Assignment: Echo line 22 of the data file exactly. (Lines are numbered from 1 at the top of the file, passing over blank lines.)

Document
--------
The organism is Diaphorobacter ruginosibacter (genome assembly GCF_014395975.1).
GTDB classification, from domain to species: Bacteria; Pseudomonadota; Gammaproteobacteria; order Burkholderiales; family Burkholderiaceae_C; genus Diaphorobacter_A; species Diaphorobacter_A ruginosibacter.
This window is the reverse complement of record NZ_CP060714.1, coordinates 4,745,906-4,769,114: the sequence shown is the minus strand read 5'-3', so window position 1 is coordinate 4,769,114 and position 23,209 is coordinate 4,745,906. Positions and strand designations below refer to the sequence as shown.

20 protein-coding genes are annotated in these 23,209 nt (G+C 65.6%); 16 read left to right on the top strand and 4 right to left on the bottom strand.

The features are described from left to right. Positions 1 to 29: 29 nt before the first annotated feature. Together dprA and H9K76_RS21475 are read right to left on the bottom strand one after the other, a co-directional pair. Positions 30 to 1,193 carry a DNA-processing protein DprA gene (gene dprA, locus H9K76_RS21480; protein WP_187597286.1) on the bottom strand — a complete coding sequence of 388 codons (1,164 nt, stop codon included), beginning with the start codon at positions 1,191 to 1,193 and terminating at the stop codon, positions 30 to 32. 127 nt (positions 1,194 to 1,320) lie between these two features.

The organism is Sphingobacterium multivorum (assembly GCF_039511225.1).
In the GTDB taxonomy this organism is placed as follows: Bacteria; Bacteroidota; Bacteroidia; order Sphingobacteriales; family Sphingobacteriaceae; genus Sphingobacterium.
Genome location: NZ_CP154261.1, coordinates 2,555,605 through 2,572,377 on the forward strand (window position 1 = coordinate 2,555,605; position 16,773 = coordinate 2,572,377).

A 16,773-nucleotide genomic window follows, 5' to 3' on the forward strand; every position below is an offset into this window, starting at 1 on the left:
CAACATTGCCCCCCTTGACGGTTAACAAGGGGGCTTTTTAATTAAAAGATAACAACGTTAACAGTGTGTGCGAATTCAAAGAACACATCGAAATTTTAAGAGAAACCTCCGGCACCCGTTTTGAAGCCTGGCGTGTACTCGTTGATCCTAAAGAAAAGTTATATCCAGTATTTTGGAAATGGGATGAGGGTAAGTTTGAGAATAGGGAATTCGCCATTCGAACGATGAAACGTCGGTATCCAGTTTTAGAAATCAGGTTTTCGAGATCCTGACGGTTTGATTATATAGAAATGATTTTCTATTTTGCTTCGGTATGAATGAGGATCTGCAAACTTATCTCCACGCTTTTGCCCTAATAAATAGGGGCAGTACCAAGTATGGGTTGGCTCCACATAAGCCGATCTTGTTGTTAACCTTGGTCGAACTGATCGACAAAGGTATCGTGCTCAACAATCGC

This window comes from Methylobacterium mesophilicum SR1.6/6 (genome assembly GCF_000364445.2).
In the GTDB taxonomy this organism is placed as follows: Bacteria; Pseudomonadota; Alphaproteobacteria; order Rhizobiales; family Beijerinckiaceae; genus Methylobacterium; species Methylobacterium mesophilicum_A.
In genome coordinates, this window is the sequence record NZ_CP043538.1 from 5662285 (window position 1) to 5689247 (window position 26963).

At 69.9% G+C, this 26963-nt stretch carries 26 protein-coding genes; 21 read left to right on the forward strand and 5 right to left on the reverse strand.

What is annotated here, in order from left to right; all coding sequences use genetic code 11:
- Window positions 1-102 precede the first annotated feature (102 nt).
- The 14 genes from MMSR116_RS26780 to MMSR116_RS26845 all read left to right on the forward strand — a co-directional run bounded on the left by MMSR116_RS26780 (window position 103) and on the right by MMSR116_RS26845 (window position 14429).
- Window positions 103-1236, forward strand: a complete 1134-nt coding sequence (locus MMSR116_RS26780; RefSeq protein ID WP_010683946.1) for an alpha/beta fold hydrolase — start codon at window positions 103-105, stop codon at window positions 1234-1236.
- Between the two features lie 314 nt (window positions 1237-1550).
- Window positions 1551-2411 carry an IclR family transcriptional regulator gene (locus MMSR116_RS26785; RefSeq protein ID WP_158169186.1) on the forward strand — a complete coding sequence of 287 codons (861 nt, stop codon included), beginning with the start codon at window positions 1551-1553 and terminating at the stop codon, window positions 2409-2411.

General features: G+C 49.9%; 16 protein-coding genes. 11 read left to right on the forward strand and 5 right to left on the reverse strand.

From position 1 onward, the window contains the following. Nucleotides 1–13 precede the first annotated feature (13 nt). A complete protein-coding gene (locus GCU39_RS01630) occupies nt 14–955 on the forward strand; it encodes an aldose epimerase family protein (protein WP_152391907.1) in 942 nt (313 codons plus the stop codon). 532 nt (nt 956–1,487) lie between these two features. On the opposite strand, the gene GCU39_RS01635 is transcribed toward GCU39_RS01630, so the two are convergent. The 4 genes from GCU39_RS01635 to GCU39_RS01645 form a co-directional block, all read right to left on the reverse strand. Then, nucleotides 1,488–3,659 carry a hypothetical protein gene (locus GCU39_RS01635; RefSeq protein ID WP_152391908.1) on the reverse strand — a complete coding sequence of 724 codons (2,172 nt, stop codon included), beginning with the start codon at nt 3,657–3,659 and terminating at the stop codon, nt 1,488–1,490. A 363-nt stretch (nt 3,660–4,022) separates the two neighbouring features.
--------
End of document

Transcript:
From position 1 onward, the window contains the following. Nucleotides 1–13 precede the first annotated feature (13 nt). A complete protein-coding gene (locus GCU39_RS01630) occupies nt 14–955 on the forward strand; it encodes an aldose epimerase family protein (protein WP_152391907.1) in 942 nt (313 codons plus the stop codon). 532 nt (nt 956–1,487) lie between these two features. On the opposite strand, the gene GCU39_RS01635 is transcribed toward GCU39_RS01630, so the two are convergent. The 4 genes from GCU39_RS01635 to GCU39_RS01645 form a co-directional block, all read right to left on the reverse strand. Then, nucleotides 1,488–3,659 carry a hypothetical protein gene (locus GCU39_RS01635; RefSeq protein ID WP_152391908.1) on the reverse strand — a complete coding sequence of 724 codons (2,172 nt, stop codon included), beginning with the start codon at nt 3,657–3,659 and terminating at the stop codon, nt 1,488–1,490. A 363-nt stretch (nt 3,660–4,022) separates the two neighbouring features.